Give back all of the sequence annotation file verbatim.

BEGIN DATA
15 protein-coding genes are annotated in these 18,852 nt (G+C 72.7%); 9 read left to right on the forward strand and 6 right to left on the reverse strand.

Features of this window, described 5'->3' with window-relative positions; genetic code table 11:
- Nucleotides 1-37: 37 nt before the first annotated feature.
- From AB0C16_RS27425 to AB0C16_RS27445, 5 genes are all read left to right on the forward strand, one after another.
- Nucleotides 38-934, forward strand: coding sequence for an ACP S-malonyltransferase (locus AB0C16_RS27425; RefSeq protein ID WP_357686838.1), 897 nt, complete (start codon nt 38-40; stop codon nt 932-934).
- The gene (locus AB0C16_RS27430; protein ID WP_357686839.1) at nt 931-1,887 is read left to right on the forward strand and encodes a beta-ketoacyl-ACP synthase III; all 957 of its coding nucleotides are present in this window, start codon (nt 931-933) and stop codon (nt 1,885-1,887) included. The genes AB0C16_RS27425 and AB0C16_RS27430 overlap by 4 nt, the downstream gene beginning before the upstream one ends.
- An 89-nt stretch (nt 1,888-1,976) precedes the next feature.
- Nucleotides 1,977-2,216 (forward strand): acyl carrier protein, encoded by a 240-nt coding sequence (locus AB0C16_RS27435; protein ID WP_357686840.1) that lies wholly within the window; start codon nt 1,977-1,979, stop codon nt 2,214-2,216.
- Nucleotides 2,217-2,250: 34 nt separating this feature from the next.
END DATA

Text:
15 protein-coding genes are annotated in these 18,852 nt (G+C 72.7%); 9 read left to right on the forward strand and 6 right to left on the reverse strand.

Features of this window, described 5'->3' with window-relative positions; genetic code table 11:
- Nucleotides 1-37: 37 nt before the first annotated feature.
- From AB0C16_RS27425 to AB0C16_RS27445, 5 genes are all read left to right on the forward strand, one after another.
- Nucleotides 38-934, forward strand: coding sequence for an ACP S-malonyltransferase (locus AB0C16_RS27425; RefSeq protein ID WP_357686838.1), 897 nt, complete (start codon nt 38-40; stop codon nt 932-934).
- The gene (locus AB0C16_RS27430; protein ID WP_357686839.1) at nt 931-1,887 is read left to right on the forward strand and encodes a beta-ketoacyl-ACP synthase III; all 957 of its coding nucleotides are present in this window, start codon (nt 931-933) and stop codon (nt 1,885-1,887) included. The genes AB0C16_RS27425 and AB0C16_RS27430 overlap by 4 nt, the downstream gene beginning before the upstream one ends.
- An 89-nt stretch (nt 1,888-1,976) precedes the next feature.
- Nucleotides 1,977-2,216 (forward strand): acyl carrier protein, encoded by a 240-nt coding sequence (locus AB0C16_RS27435; protein ID WP_357686840.1) that lies wholly within the window; start codon nt 1,977-1,979, stop codon nt 2,214-2,216.
- Nucleotides 2,217-2,250: 34 nt separating this feature from the next.